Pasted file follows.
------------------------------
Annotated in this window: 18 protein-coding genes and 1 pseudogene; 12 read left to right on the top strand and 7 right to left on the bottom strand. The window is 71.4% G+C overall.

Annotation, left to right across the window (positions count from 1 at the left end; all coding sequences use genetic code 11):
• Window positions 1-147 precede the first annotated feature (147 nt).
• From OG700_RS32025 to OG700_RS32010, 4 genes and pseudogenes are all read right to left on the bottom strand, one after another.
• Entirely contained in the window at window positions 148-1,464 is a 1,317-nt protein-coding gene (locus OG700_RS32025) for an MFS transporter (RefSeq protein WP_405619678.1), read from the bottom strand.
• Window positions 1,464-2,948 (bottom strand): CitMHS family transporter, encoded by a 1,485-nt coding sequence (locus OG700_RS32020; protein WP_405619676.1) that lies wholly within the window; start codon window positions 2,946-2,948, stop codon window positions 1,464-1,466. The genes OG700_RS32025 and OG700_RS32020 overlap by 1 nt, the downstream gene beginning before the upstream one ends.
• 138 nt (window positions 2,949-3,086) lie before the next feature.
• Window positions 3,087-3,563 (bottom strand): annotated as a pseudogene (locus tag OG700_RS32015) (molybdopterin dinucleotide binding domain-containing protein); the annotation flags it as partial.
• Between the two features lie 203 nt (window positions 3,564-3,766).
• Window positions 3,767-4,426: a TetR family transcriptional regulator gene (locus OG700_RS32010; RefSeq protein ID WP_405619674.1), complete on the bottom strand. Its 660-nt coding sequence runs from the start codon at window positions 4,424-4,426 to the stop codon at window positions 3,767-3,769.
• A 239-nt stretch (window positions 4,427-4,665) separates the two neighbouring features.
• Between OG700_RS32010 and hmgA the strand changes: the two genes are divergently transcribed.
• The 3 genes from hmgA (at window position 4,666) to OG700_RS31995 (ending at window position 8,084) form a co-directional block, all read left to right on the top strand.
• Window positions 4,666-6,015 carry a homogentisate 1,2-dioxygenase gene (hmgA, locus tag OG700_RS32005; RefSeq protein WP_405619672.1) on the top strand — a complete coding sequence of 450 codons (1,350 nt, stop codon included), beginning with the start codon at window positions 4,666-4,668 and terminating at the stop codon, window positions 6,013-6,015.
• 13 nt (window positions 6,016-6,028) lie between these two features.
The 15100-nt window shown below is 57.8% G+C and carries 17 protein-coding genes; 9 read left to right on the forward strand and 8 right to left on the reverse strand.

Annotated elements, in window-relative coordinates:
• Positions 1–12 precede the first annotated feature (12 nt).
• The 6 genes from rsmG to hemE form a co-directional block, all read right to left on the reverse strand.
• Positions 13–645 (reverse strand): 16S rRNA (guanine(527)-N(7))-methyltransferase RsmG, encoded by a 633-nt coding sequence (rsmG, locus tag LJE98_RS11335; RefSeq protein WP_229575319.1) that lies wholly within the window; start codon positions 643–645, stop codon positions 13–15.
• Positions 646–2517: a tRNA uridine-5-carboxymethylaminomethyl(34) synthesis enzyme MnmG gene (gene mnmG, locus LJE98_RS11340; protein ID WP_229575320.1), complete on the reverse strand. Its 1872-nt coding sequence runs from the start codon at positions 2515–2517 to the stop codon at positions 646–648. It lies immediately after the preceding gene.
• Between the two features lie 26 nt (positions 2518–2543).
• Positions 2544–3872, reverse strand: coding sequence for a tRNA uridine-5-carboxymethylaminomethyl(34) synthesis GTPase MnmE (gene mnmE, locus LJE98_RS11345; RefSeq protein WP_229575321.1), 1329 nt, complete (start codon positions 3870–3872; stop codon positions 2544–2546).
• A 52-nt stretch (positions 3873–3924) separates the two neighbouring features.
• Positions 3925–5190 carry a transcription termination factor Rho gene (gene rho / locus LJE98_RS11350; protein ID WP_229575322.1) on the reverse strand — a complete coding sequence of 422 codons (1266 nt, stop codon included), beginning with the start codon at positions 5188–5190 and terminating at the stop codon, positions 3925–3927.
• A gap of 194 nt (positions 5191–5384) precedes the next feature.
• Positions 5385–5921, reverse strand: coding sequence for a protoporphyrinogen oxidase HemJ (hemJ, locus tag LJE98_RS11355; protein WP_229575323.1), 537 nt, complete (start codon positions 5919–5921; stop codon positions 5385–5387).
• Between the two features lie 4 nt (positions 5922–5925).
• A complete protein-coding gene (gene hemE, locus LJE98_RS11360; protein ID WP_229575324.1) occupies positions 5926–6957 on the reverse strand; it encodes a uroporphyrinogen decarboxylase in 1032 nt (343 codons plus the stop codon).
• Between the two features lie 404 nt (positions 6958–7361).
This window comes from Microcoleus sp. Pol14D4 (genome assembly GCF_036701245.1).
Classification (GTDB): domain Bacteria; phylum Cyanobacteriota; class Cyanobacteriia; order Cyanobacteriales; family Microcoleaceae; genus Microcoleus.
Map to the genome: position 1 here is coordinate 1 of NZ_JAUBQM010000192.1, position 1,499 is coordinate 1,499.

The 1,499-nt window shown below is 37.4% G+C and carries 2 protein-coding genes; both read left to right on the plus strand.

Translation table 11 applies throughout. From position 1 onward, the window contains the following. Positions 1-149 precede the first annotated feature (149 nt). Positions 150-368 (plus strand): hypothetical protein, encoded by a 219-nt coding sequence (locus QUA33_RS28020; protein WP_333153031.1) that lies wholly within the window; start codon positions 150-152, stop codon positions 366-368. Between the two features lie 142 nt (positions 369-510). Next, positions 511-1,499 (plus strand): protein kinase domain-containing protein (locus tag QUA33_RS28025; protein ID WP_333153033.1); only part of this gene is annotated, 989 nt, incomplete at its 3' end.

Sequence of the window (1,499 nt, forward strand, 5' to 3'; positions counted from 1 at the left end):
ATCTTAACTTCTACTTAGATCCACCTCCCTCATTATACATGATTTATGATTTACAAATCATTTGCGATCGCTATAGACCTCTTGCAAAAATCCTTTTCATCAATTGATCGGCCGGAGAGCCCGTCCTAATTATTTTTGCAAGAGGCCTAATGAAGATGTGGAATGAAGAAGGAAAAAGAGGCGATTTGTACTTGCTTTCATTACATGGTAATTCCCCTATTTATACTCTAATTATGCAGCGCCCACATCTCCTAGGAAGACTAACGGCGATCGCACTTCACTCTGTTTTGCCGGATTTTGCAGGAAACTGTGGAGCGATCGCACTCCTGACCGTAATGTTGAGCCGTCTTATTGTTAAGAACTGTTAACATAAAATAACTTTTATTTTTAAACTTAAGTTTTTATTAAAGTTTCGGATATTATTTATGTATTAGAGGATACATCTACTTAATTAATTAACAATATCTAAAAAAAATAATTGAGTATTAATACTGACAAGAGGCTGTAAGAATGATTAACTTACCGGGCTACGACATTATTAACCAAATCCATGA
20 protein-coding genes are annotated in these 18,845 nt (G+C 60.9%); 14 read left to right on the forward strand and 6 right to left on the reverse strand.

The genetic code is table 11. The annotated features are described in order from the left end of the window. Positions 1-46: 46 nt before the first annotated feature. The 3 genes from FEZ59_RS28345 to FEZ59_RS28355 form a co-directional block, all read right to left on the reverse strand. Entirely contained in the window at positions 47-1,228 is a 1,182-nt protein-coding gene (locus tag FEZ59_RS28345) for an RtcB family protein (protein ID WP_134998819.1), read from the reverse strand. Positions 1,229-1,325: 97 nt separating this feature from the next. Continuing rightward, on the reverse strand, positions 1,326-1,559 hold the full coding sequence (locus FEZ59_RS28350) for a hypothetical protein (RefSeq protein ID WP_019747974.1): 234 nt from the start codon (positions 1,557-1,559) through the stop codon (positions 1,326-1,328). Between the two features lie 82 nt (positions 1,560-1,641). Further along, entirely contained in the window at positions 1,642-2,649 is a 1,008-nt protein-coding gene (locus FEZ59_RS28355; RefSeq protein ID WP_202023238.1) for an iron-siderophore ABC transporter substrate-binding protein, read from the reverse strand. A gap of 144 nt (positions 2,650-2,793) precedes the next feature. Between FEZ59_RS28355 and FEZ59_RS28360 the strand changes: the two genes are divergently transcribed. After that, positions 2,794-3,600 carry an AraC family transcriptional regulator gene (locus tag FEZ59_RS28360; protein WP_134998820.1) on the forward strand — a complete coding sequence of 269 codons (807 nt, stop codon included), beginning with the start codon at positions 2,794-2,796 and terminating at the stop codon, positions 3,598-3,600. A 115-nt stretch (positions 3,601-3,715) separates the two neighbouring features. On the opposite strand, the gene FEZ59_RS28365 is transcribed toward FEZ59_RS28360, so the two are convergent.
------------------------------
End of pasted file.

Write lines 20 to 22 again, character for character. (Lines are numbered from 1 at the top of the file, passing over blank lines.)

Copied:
• Positions 13–645 (reverse strand): 16S rRNA (guanine(527)-N(7))-methyltransferase RsmG, encoded by a 633-nt coding sequence (rsmG, locus tag LJE98_RS11335; RefSeq protein WP_229575319.1) that lies wholly within the window; start codon positions 643–645, stop codon positions 13–15.
• Positions 646–2517: a tRNA uridine-5-carboxymethylaminomethyl(34) synthesis enzyme MnmG gene (gene mnmG, locus LJE98_RS11340; protein ID WP_229575320.1), complete on the reverse strand. Its 1872-nt coding sequence runs from the start codon at positions 2515–2517 to the stop codon at positions 646–648. It lies immediately after the preceding gene.
• Between the two features lie 26 nt (positions 2518–2543).